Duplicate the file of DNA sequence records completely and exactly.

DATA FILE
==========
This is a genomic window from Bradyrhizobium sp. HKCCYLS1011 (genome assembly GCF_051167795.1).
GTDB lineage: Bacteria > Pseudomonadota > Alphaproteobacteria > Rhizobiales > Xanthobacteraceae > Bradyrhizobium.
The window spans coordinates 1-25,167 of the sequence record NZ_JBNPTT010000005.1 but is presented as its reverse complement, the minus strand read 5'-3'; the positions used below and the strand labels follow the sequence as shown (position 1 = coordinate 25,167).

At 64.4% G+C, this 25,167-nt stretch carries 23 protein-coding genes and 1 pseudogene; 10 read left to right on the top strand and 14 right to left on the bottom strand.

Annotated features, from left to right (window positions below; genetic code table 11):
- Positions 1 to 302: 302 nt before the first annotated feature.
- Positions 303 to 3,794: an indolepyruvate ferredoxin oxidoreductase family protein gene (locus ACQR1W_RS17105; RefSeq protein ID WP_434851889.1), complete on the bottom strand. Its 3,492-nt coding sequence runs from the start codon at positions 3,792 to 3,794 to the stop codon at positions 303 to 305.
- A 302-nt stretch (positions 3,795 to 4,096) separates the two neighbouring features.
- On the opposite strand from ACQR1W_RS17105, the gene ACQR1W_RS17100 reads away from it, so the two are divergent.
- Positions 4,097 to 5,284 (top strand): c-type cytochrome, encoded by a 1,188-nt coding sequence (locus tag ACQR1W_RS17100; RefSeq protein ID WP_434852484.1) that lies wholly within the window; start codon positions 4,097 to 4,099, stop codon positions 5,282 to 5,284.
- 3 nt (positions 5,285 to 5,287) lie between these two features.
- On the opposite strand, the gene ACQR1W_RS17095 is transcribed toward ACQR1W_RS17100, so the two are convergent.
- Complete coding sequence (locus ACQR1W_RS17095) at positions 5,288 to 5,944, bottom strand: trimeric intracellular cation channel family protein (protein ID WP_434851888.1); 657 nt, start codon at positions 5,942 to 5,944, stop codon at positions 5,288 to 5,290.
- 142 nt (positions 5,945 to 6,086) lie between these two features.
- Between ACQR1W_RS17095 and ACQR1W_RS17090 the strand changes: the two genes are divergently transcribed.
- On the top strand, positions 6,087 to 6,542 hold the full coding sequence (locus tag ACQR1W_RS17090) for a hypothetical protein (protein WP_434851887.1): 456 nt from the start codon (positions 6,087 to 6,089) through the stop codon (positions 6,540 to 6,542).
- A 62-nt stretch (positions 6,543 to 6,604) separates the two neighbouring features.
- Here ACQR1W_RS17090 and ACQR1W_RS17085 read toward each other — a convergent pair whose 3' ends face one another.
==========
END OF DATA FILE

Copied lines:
This is a genomic window from Bradyrhizobium sp. HKCCYLS1011 (genome assembly GCF_051167795.1).
GTDB lineage: Bacteria > Pseudomonadota > Alphaproteobacteria > Rhizobiales > Xanthobacteraceae > Bradyrhizobium.
The window spans coordinates 1-25,167 of the sequence record NZ_JBNPTT010000005.1 but is presented as its reverse complement, the minus strand read 5'-3'; the positions used below and the strand labels follow the sequence as shown (position 1 = coordinate 25,167).

At 64.4% G+C, this 25,167-nt stretch carries 23 protein-coding genes and 1 pseudogene; 10 read left to right on the top strand and 14 right to left on the bottom strand.

Annotated features, from left to right (window positions below; genetic code table 11):
- Positions 1 to 302: 302 nt before the first annotated feature.
- Positions 303 to 3,794: an indolepyruvate ferredoxin oxidoreductase family protein gene (locus ACQR1W_RS17105; RefSeq protein ID WP_434851889.1), complete on the bottom strand. Its 3,492-nt coding sequence runs from the start codon at positions 3,792 to 3,794 to the stop codon at positions 303 to 305.
- A 302-nt stretch (positions 3,795 to 4,096) separates the two neighbouring features.
- On the opposite strand from ACQR1W_RS17105, the gene ACQR1W_RS17100 reads away from it, so the two are divergent.
- Positions 4,097 to 5,284 (top strand): c-type cytochrome, encoded by a 1,188-nt coding sequence (locus tag ACQR1W_RS17100; RefSeq protein ID WP_434852484.1) that lies wholly within the window; start codon positions 4,097 to 4,099, stop codon positions 5,282 to 5,284.
- 3 nt (positions 5,285 to 5,287) lie between these two features.
- On the opposite strand, the gene ACQR1W_RS17095 is transcribed toward ACQR1W_RS17100, so the two are convergent.
- Complete coding sequence (locus ACQR1W_RS17095) at positions 5,288 to 5,944, bottom strand: trimeric intracellular cation channel family protein (protein ID WP_434851888.1); 657 nt, start codon at positions 5,942 to 5,944, stop codon at positions 5,288 to 5,290.
- 142 nt (positions 5,945 to 6,086) lie between these two features.
- Between ACQR1W_RS17095 and ACQR1W_RS17090 the strand changes: the two genes are divergently transcribed.
- On the top strand, positions 6,087 to 6,542 hold the full coding sequence (locus tag ACQR1W_RS17090) for a hypothetical protein (protein WP_434851887.1): 456 nt from the start codon (positions 6,087 to 6,089) through the stop codon (positions 6,540 to 6,542).
- A 62-nt stretch (positions 6,543 to 6,604) separates the two neighbouring features.
- Here ACQR1W_RS17090 and ACQR1W_RS17085 read toward each other — a convergent pair whose 3' ends face one another.